|M.Sc Student||Hendler Ayellet|
|Subject||Modulation of the Cellular Proteome and HLA Peptidome by|
|Department||Department of Biology||Supervisor||Professor Emeritus Arie Admon|
|Full Thesis text|
Interferon-γ (IFN-γ) is a central cytokine of the immune response and is widely known for its pleiotropic activity on cellular processes in cancer cells. IFN-γ has the special ability to induce cells to over-express their cells’ surface antigens on key recognition molecules of the immune system-the Human Leukocyte Antigens (HLA). The HLA molecules are divided into two general classes: HLA class I molecules are expressed on nucleated cells in varying amounts and present peptides to cytotoxic T cells. HLA class II molecules are presented mostly by professional antigen-presenting cells (APCs) to helper T cells to alert them to the presence of foreign proteins or pathogens in the body. The peptides displayed within the context of the HLA molecules (the ‘HLA peptidome’) represent the degradation products of cellular proteins.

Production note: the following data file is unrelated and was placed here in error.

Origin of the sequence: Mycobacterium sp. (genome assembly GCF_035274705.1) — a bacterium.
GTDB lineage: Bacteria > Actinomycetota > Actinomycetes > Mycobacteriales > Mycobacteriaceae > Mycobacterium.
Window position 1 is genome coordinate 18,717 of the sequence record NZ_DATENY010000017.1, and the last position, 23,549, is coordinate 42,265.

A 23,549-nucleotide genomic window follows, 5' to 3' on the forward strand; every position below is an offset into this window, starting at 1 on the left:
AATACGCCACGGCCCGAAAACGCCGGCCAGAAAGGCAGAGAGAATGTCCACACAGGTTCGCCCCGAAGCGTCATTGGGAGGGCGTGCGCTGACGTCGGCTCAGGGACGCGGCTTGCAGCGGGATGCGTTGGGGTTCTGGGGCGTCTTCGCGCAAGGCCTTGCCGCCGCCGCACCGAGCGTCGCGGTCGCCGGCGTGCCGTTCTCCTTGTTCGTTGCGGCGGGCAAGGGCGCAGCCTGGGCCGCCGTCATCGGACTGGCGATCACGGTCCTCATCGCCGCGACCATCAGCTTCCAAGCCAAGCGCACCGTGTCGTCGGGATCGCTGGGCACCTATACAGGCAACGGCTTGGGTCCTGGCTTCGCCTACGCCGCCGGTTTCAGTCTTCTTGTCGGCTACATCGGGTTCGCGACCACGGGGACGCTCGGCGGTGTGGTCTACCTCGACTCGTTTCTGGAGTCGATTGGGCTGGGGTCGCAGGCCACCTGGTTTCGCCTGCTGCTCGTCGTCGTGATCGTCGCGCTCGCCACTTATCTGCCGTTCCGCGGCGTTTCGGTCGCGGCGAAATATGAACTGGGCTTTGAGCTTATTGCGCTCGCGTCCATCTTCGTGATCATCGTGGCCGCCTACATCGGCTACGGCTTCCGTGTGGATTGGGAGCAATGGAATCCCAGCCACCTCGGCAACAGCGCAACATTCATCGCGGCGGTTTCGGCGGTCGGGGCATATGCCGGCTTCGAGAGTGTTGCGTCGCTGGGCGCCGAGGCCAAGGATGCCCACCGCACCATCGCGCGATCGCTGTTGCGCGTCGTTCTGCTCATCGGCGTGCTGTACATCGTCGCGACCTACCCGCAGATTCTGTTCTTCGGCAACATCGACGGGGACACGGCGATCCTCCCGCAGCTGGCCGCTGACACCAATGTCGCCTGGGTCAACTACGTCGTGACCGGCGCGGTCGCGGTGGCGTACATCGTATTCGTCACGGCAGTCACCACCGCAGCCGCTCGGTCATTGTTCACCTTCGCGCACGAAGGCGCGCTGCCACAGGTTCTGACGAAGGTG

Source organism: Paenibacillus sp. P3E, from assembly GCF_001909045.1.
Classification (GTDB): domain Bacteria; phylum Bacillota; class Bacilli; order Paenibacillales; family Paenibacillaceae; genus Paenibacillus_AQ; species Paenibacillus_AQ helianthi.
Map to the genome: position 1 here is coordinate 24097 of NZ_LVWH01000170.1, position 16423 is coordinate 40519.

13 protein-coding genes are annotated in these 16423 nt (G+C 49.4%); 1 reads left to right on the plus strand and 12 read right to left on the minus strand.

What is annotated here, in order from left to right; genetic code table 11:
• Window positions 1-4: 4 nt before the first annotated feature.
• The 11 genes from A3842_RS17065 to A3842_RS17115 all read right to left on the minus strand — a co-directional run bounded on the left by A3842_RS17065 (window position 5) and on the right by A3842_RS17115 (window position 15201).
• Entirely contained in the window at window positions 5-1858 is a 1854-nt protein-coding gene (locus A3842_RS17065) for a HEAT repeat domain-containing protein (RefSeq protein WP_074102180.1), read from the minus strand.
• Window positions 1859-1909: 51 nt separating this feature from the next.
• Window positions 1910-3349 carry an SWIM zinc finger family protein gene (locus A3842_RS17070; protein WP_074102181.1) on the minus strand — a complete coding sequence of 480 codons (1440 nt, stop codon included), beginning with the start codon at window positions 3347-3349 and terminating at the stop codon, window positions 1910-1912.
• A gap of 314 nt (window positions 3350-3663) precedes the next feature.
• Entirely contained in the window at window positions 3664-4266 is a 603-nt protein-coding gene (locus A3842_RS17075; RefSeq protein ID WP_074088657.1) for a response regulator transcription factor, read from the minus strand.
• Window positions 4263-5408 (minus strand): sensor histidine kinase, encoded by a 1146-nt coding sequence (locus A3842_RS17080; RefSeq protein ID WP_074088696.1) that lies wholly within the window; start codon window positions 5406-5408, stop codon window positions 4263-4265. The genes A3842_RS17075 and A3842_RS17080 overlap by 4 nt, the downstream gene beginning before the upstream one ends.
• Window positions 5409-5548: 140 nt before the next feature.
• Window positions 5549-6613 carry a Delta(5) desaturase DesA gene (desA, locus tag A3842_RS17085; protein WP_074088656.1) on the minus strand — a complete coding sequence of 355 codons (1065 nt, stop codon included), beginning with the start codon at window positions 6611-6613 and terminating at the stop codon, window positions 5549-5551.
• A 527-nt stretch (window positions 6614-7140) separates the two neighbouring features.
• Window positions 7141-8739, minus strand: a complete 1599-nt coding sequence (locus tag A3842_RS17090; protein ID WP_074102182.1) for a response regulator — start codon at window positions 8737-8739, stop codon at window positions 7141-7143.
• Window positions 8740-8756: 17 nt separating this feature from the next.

In this study, we aimed to improve our understanding of how IFN-γ modulates in epithelial cancer cells both the HLA peptidome and the proteome.
Initially, using FACS and confocal microscopy analyses, we demonstrated that IFN-γ clearly up-regulated the HLA presentation. Furthermore, the gathered data indicated that IFN-γ treatment managed to alter the repertoires of the presented HLA class I and class II peptides. These INF-γ induced HLA peptides are of significant biological interest within the association with IFN-γ and their potential use as IFN-γ induced vaccine candidates.
This group of INF-γ induced HLA peptides included peptides derived from intracellular transport vesicles proteins, suggesting that part of the major influence of IFN-γ on HLA presentation may involve a switch to the peptide processing for presentation by macroautophagy on top of the switch to the immunoproteasome. We also suggest the involvement of INF-γ with enhanced presentation of peptides derived from lipogenic enzymes in cancer cells. Eventually, the identification of shared source proteins and overlapping peptides of HLA class I and class II peptides, observed in our study, can suggest that shared processing pathways should be present in cells. Furthermore, since we know that the class II peptidome is mostly generated within the lysosome-like organelle, it should mean that also the class I peptidome could be generated in the same compartment.
The proteomics and the HLA peptidome data, gathered in this study, provide a new understanding of the effects IFN-γ exerts at the cellular level. The results not only corroborate earlier works in the field of INF-γ, but also suggest additional proteins to be involved in the cellular response to this cytokine.